When: 2008-12-08

Collection location: Mendocino, Mendocino Co., California, USA [Click for map]

Who: Ryane Snow (snowmam)

No specimen available


Proposed Names

-43% (5)
Used references: Mushrooms Demystified; found at the base of a conifer <1 mile from ocean; somewhat fruity odor; spores brown and elliptical (2-3 times longer than wider)

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= Observer’s choice
= Current consensus


Add Comment
About velutina
By: Irene Andersson (irenea)
2008-12-14 05:08:17 EST (-0500)

Isn’t the name velutina a synonym, deprecated in favour of lacrymabunda?
A form with orange cap and stem is sometimes named Lacrymaria pyrotricha.

dark brown spores with apical pores
By: Ryane Snow (snowmam)
2008-12-13 17:06:43 EST (-0500)

collected another sample and took a spore print – dark brown with apical pores under the scope; appear to be smooth

By: Erin Page Blanchard (CureCat)
2008-12-11 06:15:55 EST (-0500)

Definitely a Lacrymaria. I’m trying to definitively sort out L. lacrymabunda from L. velutina, as there are conflicting opinions on whether they are synonymous or constitute separate species.
The genus is characterized by ornamented spores, however, some species within Lacrymaria have “smooth to obscurely warty spores”, which to me suggests that it is a variable trait which should not be used as a rule, but rather considered along with a number of other identifying features.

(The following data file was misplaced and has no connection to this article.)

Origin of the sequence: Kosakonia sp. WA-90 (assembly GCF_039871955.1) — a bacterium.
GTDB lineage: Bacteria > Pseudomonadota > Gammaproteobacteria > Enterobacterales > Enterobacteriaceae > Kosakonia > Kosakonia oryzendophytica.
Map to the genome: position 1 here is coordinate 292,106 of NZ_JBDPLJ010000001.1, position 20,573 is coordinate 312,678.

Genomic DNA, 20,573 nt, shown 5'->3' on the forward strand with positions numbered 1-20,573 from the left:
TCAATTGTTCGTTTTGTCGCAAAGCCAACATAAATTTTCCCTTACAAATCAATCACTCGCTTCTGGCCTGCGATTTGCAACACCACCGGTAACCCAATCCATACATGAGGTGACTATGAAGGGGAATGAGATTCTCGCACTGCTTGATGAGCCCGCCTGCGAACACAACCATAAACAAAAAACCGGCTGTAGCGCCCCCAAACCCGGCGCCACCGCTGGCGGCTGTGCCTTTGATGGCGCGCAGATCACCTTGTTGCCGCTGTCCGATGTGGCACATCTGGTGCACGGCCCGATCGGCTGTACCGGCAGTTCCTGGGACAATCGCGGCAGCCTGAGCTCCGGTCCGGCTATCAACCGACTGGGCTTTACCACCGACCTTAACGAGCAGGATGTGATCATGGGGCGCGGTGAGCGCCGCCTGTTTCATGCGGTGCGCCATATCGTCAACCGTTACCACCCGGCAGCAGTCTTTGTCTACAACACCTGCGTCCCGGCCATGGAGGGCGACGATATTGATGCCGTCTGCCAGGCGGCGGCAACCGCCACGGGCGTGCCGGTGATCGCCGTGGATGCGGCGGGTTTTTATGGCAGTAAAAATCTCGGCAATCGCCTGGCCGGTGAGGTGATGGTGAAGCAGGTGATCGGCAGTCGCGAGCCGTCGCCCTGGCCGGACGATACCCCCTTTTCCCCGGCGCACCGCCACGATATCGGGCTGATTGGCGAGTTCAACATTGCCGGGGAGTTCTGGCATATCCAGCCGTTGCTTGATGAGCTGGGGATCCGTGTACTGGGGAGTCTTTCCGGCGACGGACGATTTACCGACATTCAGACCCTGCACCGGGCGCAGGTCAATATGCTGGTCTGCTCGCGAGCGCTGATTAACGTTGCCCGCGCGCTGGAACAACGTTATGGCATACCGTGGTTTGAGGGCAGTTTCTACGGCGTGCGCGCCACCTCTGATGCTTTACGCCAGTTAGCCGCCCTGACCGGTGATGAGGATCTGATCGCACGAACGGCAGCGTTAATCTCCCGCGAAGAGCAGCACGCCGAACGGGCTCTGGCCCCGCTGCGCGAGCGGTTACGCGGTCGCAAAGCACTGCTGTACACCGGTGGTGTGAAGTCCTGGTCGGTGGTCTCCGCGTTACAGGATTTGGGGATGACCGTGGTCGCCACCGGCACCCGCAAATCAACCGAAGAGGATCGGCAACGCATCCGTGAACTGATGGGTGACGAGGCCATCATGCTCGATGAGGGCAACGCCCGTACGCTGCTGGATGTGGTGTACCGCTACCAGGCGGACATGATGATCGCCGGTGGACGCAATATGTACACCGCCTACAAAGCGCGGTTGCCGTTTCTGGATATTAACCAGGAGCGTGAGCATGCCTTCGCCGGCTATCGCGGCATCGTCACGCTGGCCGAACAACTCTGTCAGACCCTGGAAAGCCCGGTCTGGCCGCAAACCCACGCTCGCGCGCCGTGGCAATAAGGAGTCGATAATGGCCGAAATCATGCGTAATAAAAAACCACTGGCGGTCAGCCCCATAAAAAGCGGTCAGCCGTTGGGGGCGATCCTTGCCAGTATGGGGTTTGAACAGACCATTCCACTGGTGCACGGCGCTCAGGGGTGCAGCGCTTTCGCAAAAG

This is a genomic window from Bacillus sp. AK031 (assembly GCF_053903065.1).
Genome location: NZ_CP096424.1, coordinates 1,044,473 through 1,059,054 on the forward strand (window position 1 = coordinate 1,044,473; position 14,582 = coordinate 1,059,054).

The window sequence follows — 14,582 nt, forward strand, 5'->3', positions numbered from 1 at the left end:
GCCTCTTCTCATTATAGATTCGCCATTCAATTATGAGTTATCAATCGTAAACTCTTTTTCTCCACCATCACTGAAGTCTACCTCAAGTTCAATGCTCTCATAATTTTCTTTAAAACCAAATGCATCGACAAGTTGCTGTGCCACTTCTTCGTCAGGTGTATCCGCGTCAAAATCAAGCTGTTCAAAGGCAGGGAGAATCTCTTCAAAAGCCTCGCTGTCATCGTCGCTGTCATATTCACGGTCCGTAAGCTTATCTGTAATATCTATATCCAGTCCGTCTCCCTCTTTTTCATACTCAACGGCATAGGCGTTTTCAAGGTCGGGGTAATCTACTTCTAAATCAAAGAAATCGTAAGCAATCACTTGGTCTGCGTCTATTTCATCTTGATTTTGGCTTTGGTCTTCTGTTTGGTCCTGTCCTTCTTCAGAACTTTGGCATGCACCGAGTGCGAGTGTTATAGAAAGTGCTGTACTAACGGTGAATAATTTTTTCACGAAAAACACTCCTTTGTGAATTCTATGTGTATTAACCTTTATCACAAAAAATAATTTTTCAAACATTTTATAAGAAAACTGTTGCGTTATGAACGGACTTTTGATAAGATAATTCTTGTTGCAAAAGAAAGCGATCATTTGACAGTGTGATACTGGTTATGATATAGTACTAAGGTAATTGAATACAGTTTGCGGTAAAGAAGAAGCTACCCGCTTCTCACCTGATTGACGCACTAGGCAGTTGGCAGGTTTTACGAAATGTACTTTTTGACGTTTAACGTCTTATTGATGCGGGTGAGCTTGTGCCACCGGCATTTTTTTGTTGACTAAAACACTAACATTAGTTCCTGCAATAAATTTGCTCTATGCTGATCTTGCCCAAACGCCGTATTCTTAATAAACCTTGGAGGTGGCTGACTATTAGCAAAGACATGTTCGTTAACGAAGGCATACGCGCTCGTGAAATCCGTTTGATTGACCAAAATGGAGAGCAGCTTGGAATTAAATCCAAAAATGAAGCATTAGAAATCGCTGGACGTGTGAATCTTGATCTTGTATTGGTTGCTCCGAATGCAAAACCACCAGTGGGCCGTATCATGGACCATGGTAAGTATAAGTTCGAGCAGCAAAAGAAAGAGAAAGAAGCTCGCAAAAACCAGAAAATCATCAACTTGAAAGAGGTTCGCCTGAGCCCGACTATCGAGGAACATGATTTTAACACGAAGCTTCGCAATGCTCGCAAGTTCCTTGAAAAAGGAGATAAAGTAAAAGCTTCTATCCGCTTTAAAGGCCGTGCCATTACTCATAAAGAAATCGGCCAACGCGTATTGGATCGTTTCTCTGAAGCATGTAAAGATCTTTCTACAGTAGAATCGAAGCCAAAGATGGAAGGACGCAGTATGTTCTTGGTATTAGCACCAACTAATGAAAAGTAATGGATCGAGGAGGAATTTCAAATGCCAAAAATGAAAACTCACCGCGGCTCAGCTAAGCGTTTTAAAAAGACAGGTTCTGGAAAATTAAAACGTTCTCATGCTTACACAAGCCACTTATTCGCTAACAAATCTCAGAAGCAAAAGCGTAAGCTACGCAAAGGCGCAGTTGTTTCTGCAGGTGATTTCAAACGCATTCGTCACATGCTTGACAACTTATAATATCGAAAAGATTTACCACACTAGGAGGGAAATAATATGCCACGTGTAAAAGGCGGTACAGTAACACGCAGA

Yeah, brown under the scope.
By: Douglas Smith (douglas)
2008-12-09 18:49:29 EST (-0500)

I’ve got photos of Lacrymaria spores under the scope, and they are brown to coco brown in the scope (at least with Meltzer’s and KOH), and they have a large germ pore. I got an e-mail from Ryane here, and he told me the spore print was brown and he didn’t see a germ pore. (Although the second photo does look like Lacrymaria… and they seem to be up now around the whole CA coast, if the stuff at the Fungus Fair was any indication.) The Inocybe spores should look pale brown under the scope, and fairly thin walled compared to Lacrymaria spores…

Just a thought
By: Irene Andersson (irenea)
2008-12-09 16:40:06 EST (-0500)

If the spores are “brown” and elliptical in the microscope… then the spore print may be very dark brown, almost black. At least it looks a lot like Lacrymaria.

Not Lacrymaria if spore color is brown…
By: Douglas Smith (douglas)
2008-12-09 16:09:21 EST (-0500)

If the claim is that the spore print was brown, and a medium brown, not a dark chocolate almost black brown (the darker brown colors often get reported as “black”, and some people see the dark brown and say, hey that isn’t really black… so it must be brown…), then it can’t be Lacrymaria.

Although it does look like there is black on the stipe and cap margin, but I wonder if that is from the high contrast of the photo, too much of it is blown out white, and that can make some of it seem dark to black.

Spore color?
By: Douglas Smith (douglas)
2008-12-08 16:27:01 EST (-0500)

You suggest brown spores here? I see black on the cap edges and on the fibrous veil remnants on the stipe. Did you look at the spores? Were they finely warted or smooth? Also did the spores have a germ pore? (This one is fairly big and obvious in Lacrymaria.)